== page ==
Politics and painting
In Bali today, Kamasan paintings continue to be sought by those in power. Many Balinese outside Kamasan are not familiar with the painted narratives and rely on the artists they commission to suggest an appropriate story. Large paintings adorn the walls of government buildings throughout the province, including those of the Regional Representative Council in Denpasar. Made Mangku Pastika, the Governor of Bali recently commissioned a prominent Kamasan artist to produce a major work for his home. Sometimes, it is not just the paintings themselves that are sought out by members of the ruling elite. In the 2008 local government elections, a candidate with links to the royal family approached Muriati and asked her to produce a banner in silk cloth instead of the cotton normally used by Kamasan artists. Normally, a banner like this would be produced in a pair, and hung within a temple compound, but this one was to be used as part of the candidate’s election campaign. It was to have a palace motto painted on it and according to Muriati, he planned to pray before it in an act of worship designed to enhance his political chances.
Although she privately questioned the candidate’s attempt to play up his connections with the royal house to boost his chances of election, Muriati completed the commission. When it came to the vote, he lost out to the current office holder, Wayan Candra, who is aligned to the Indonesian Democratic Party of Struggle (PDIP), something that she quietly applauded. All over Bali, the PDIP and its leader Megawati remain extremely popular, and Muriati is not reluctant about demonstrating her own allegiance to the party and its leader. When she is not dressed in white to officiate at the temple, she frequently appears in a PDIP t-shirt, knowing that her father, a great admirer of Megawati, would approve.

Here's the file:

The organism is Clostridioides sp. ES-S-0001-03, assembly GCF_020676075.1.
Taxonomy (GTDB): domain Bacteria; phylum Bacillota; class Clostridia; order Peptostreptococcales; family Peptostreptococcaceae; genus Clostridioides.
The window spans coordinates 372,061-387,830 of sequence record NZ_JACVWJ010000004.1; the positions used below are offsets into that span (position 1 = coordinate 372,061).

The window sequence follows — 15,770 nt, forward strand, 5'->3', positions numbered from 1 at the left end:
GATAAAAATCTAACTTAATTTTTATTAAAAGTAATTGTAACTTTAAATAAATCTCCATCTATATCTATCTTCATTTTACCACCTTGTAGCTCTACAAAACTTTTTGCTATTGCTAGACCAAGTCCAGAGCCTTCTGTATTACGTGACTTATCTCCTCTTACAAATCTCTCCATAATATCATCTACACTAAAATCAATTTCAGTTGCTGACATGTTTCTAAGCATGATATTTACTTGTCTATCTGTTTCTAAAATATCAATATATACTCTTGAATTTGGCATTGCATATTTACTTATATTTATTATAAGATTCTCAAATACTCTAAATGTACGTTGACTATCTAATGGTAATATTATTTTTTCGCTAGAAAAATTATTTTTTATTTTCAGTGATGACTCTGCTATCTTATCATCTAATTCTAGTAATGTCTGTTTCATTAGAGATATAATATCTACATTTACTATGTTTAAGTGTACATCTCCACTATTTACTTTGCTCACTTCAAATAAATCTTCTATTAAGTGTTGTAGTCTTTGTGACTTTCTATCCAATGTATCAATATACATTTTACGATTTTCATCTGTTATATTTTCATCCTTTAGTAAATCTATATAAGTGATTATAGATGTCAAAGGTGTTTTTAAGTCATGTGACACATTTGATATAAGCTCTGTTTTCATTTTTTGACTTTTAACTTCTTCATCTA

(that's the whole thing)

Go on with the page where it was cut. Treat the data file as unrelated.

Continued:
Like her father before her, Muriati is now thinking about who will succeed her and carry on her father’s work. Not only does she have to consider the future leadership of the clan temple but she must also ask herself who among her many nieces and nephews is going to continue the painting tradition. With the cost of a university education seemingly beyond her means, she isn’t confident that any of them will be able to follow her path of academic training. In the meantime, there is plenty of time for the forty-four year old to pursue new stories on cloth from a backlog of ideas, and to enthuse those around her in this exploration of a truly rich cultural heritage.
Siobhan Campbell is a PhD student in the Department of Indonesian Studies at the University of Sydney.
This article was first published in Inside Indonesia.